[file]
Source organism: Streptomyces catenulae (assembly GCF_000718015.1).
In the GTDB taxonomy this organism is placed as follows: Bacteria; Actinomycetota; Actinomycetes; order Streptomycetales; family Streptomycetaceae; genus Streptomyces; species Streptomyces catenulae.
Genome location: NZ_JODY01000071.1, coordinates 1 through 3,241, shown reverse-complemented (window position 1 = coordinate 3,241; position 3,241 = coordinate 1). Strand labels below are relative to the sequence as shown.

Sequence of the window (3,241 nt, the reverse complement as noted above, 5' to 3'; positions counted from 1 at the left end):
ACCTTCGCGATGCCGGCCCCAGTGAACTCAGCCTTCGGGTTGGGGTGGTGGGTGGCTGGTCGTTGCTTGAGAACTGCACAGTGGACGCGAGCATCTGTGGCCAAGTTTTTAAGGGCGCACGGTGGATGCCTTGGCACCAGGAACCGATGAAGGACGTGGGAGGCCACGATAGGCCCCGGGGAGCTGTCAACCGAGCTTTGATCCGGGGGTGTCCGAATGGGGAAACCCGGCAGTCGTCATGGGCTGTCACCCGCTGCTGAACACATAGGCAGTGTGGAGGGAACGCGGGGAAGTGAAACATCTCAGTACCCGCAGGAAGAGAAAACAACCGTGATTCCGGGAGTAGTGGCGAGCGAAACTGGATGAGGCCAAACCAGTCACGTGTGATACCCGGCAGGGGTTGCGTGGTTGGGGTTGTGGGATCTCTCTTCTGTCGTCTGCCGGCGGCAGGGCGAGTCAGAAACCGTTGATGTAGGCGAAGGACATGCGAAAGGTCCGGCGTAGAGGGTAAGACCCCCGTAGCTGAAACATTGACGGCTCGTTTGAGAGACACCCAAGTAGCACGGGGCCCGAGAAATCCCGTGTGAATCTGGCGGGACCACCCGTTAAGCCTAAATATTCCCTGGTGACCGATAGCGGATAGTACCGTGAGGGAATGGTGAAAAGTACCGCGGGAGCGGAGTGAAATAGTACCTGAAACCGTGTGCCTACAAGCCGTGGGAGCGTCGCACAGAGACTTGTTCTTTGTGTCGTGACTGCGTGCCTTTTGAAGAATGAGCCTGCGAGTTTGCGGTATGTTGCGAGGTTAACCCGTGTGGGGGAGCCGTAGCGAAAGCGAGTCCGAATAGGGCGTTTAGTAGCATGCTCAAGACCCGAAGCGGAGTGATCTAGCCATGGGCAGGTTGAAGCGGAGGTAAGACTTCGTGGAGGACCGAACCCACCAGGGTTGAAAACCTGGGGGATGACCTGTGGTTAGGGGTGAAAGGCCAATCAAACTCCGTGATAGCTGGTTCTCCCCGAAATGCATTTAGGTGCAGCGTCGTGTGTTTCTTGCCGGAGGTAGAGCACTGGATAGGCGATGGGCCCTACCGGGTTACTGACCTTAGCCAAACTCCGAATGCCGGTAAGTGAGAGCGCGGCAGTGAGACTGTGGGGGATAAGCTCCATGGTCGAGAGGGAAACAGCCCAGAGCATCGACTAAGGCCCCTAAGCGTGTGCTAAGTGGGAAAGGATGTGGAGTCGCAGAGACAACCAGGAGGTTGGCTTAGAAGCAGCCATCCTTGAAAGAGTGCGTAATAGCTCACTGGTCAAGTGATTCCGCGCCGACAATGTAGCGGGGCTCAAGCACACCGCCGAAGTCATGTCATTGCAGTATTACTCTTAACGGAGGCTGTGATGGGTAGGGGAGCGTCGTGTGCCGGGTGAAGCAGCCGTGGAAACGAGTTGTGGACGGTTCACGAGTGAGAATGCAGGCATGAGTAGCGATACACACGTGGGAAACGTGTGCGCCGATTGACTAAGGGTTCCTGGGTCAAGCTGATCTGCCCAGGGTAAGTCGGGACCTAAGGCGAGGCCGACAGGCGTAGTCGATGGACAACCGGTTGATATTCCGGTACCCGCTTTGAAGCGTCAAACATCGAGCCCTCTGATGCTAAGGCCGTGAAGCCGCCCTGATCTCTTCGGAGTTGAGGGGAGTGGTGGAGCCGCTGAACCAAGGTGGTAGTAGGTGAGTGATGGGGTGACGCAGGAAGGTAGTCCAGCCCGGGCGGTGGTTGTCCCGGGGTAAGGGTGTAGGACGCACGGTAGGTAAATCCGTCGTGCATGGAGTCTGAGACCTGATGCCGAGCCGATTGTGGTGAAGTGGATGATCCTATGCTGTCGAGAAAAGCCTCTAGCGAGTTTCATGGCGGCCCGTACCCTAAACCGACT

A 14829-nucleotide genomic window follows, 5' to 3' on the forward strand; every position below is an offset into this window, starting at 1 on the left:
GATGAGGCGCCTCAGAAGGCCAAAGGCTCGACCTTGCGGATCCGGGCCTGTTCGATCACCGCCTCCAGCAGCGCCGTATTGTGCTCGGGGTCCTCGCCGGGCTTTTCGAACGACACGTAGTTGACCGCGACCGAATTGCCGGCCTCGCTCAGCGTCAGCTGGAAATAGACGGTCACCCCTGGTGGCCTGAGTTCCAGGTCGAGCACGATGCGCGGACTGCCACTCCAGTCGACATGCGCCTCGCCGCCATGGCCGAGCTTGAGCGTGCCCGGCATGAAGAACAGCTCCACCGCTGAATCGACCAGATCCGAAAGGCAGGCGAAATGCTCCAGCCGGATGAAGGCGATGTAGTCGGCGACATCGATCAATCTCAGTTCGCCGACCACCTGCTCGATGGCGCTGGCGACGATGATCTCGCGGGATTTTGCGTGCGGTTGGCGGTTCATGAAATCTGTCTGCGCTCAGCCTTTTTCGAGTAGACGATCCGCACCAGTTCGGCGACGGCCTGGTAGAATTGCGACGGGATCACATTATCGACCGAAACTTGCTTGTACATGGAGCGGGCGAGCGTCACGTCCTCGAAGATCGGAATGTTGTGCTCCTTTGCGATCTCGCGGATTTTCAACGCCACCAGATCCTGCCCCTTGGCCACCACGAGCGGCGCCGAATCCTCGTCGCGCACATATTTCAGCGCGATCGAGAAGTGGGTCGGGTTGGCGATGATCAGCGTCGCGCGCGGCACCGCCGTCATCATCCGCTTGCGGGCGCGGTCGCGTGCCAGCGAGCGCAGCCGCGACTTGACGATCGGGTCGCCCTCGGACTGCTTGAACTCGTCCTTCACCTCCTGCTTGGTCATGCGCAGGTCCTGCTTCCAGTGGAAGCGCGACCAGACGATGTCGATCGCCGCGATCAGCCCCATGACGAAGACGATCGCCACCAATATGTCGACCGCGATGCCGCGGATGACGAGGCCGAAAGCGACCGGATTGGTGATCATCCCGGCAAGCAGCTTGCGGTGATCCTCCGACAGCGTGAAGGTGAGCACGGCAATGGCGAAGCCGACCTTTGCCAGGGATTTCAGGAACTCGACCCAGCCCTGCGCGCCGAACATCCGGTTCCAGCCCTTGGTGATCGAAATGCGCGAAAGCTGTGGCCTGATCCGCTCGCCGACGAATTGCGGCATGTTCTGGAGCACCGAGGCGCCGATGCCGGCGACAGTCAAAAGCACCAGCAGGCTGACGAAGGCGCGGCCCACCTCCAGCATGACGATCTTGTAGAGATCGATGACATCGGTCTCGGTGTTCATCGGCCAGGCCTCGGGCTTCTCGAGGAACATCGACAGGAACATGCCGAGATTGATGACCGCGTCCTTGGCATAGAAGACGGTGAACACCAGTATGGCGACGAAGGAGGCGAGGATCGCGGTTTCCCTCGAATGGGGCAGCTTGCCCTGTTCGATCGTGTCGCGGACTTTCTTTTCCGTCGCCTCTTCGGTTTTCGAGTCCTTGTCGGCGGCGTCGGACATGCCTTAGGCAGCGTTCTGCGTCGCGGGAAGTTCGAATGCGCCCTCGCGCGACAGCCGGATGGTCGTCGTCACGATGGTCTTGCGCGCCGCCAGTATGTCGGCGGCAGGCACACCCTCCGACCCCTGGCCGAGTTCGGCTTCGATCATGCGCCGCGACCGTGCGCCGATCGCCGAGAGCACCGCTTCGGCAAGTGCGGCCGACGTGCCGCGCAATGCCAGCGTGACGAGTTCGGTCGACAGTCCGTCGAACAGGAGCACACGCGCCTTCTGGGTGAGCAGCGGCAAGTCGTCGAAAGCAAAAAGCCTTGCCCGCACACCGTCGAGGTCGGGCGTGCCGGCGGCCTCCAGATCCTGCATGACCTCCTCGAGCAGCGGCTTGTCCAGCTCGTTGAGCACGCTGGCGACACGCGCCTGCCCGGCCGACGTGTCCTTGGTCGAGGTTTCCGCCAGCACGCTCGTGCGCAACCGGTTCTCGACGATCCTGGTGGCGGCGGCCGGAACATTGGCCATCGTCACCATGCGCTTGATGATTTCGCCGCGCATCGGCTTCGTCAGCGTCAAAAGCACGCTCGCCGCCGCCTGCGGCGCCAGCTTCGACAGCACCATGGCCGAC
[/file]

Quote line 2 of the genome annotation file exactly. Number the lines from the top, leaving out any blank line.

In the GTDB taxonomy this organism is placed as follows: Bacteria; Actinomycetota; Actinomycetes; order Streptomycetales; family Streptomycetaceae; genus Streptomyces; species Streptomyces catenulae.